If you recently landed your first real job after military service, you're probably on a high right now. But your challenge is just beginning, because getting that first job is one thing, and thriving at it is quite another.
How can you succeed in your new position? By avoiding first-job traps like these:
It's practically impossible to avoid office gossip, but you don't have to take part in it. Indeed, becoming a participant is almost guaranteed to backfire on you. Listen to the office gossip if you must. Just be sure you don't generate any of it, especially when you're new on the job.
In practically every organization, there are certain people who don't get along with each other. In some cases, these damaged relationships go back for years and have become very bitter. As a new person on the job, it probably won't take long to figure out who doesn't like whom. And it likely won't be much longer before both sides try to recruit you to their camp. If you sense that a couple of people who hate each other are both trying to turn you against their foe, stay out of the war. Simply tell each person, individually, that while you understand he dislikes the other person, you don't want to be in the middle. In doing so, you'll clearly signal to both parties that you won't be conned into choosing one side over the other.
Trying to Revolutionize Your Job
If you bring the head supervisor a list of things that ought to be changed at work two days into your new job, you probably won't be praised for your initiative. Instead, you'll be seen as naive and perhaps conceited, because the supervisor will wonder how you can propose significant changes when you've worked been with the organization for such a short time.
You're far better off observing and learning when you begin your job. Yes, offer your ideas from time to time. But your colleagues have worked for months or years under a certain system within a certain culture, and systems and cultures don't change quickly.
Being a Know-It-All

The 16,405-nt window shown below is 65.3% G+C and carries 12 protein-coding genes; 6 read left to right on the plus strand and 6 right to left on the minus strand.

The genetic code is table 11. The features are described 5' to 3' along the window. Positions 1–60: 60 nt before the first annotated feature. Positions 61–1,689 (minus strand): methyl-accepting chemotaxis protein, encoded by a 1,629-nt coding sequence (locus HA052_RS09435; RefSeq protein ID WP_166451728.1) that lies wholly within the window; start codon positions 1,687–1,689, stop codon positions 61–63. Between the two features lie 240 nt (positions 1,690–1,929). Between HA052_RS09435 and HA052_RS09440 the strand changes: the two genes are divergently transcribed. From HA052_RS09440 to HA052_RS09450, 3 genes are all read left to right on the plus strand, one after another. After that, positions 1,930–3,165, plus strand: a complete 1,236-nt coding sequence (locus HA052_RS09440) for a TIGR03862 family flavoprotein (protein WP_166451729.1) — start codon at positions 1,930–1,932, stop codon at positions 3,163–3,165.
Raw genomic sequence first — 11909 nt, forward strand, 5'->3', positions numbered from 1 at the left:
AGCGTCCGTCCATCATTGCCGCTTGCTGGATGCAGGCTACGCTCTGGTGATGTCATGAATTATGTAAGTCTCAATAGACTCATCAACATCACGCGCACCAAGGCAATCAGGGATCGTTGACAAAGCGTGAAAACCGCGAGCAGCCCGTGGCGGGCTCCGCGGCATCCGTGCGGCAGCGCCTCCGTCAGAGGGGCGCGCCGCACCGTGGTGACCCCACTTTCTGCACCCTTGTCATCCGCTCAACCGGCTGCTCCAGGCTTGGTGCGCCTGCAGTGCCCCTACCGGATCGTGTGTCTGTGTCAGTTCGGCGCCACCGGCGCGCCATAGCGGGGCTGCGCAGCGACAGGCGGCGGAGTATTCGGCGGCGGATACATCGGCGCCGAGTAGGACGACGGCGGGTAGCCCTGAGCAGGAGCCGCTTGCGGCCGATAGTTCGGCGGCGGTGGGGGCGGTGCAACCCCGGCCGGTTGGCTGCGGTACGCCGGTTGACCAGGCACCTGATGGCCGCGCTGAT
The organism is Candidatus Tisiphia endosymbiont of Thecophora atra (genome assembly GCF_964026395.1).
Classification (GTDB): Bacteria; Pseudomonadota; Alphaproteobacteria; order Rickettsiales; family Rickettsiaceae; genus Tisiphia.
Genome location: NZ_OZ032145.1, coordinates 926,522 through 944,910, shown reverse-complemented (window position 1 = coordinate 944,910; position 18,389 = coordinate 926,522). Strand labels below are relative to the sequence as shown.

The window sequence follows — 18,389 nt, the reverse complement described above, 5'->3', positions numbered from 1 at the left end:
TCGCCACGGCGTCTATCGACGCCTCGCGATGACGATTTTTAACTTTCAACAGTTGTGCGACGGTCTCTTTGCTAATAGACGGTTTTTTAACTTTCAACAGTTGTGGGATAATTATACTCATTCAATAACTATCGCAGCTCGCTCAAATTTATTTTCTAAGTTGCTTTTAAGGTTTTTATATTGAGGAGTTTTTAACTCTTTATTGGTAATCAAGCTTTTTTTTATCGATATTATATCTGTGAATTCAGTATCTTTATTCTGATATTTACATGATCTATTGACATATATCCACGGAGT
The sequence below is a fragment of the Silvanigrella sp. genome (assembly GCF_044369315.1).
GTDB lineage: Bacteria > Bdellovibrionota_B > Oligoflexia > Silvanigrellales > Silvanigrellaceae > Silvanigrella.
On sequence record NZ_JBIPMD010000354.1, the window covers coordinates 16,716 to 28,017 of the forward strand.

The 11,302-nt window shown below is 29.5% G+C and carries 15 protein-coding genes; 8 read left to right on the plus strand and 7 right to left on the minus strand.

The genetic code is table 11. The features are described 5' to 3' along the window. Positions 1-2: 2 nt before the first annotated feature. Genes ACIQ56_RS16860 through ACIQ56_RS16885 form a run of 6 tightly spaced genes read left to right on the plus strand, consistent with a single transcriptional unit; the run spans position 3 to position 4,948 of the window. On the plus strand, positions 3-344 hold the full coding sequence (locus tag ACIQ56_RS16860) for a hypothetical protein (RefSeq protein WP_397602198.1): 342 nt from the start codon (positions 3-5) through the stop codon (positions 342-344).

When you were little, someone probably pulled you aside and said, "Nobody likes a know-it-all." Heed that advice as you enter the real-world workplace. You've probably learned things in college that people who graduated just a few years ago didn't learn. And it's OK to mention those things on the job, but it's all in the delivery. You need to acknowledge what's being done, and why, in your new organization. Then make suggestions based on your own learning and experiences.
When you're the new person, it can be difficult to get to know your new colleagues. Often, your instinct is to keep to yourself or wait until someone invites you to lunch or coffee.
But both of those strategies can leave you feeling isolated and seeming unapproachable. So you need to make the first move. If you hear a few people are going to lunch, politely ask if you can join them. If your company is giving away free tickets to next Saturday's ball game, be sure you get one and attend. Before long, your new colleagues will see you're making a conscious effort to connect with them, and they'll respond positively.
Chances are, your success -- or lack thereof -- in your first job will have little or nothing to do with your technical skills or academic knowledge. Instead, it will probably rest on your people skills and ability to fit into the organizational culture. You earn your new colleagues' respect by being someone who is willing to learn as well as teach, listen as well as talk and contribute as well as lead.